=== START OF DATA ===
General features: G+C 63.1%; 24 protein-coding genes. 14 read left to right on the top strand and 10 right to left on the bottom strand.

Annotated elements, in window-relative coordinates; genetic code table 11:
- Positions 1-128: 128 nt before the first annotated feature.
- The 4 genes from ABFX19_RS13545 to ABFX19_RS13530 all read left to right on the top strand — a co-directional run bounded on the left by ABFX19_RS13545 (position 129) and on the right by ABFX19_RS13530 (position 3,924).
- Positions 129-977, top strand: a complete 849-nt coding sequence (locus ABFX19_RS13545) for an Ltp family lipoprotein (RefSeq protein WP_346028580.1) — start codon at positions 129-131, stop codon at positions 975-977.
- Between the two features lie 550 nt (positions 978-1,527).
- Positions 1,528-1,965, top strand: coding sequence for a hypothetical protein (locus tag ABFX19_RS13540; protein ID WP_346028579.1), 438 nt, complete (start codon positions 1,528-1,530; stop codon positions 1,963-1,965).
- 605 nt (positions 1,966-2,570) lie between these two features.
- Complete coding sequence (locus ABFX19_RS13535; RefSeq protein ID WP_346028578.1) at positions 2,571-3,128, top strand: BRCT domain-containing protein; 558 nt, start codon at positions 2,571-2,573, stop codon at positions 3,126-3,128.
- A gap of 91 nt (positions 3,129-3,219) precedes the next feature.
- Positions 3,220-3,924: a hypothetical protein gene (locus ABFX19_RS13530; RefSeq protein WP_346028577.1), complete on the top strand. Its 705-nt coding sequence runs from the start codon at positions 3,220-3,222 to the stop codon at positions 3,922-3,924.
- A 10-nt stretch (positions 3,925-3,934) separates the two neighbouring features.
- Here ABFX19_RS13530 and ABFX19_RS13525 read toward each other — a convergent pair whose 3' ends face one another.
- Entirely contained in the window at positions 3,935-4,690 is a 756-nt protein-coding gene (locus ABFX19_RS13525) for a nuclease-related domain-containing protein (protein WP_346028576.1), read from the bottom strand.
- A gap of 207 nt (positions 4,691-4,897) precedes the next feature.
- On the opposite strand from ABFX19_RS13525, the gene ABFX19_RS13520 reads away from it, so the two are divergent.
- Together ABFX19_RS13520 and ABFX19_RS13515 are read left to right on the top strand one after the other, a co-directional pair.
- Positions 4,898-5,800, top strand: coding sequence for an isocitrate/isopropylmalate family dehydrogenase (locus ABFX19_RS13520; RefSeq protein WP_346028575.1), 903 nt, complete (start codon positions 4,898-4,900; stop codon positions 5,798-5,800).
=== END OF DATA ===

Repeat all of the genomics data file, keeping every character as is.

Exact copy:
General features: G+C 63.1%; 24 protein-coding genes. 14 read left to right on the top strand and 10 right to left on the bottom strand.

Annotated elements, in window-relative coordinates; genetic code table 11:
- Positions 1-128: 128 nt before the first annotated feature.
- The 4 genes from ABFX19_RS13545 to ABFX19_RS13530 all read left to right on the top strand — a co-directional run bounded on the left by ABFX19_RS13545 (position 129) and on the right by ABFX19_RS13530 (position 3,924).
- Positions 129-977, top strand: a complete 849-nt coding sequence (locus ABFX19_RS13545) for an Ltp family lipoprotein (RefSeq protein WP_346028580.1) — start codon at positions 129-131, stop codon at positions 975-977.
- Between the two features lie 550 nt (positions 978-1,527).
- Positions 1,528-1,965, top strand: coding sequence for a hypothetical protein (locus tag ABFX19_RS13540; protein ID WP_346028579.1), 438 nt, complete (start codon positions 1,528-1,530; stop codon positions 1,963-1,965).
- 605 nt (positions 1,966-2,570) lie between these two features.
- Complete coding sequence (locus ABFX19_RS13535; RefSeq protein ID WP_346028578.1) at positions 2,571-3,128, top strand: BRCT domain-containing protein; 558 nt, start codon at positions 2,571-2,573, stop codon at positions 3,126-3,128.
- A gap of 91 nt (positions 3,129-3,219) precedes the next feature.
- Positions 3,220-3,924: a hypothetical protein gene (locus ABFX19_RS13530; RefSeq protein WP_346028577.1), complete on the top strand. Its 705-nt coding sequence runs from the start codon at positions 3,220-3,222 to the stop codon at positions 3,922-3,924.
- A 10-nt stretch (positions 3,925-3,934) separates the two neighbouring features.
- Here ABFX19_RS13530 and ABFX19_RS13525 read toward each other — a convergent pair whose 3' ends face one another.
- Entirely contained in the window at positions 3,935-4,690 is a 756-nt protein-coding gene (locus ABFX19_RS13525) for a nuclease-related domain-containing protein (protein WP_346028576.1), read from the bottom strand.
- A gap of 207 nt (positions 4,691-4,897) precedes the next feature.
- On the opposite strand from ABFX19_RS13525, the gene ABFX19_RS13520 reads away from it, so the two are divergent.
- Together ABFX19_RS13520 and ABFX19_RS13515 are read left to right on the top strand one after the other, a co-directional pair.
- Positions 4,898-5,800, top strand: coding sequence for an isocitrate/isopropylmalate family dehydrogenase (locus ABFX19_RS13520; RefSeq protein WP_346028575.1), 903 nt, complete (start codon positions 4,898-4,900; stop codon positions 5,798-5,800).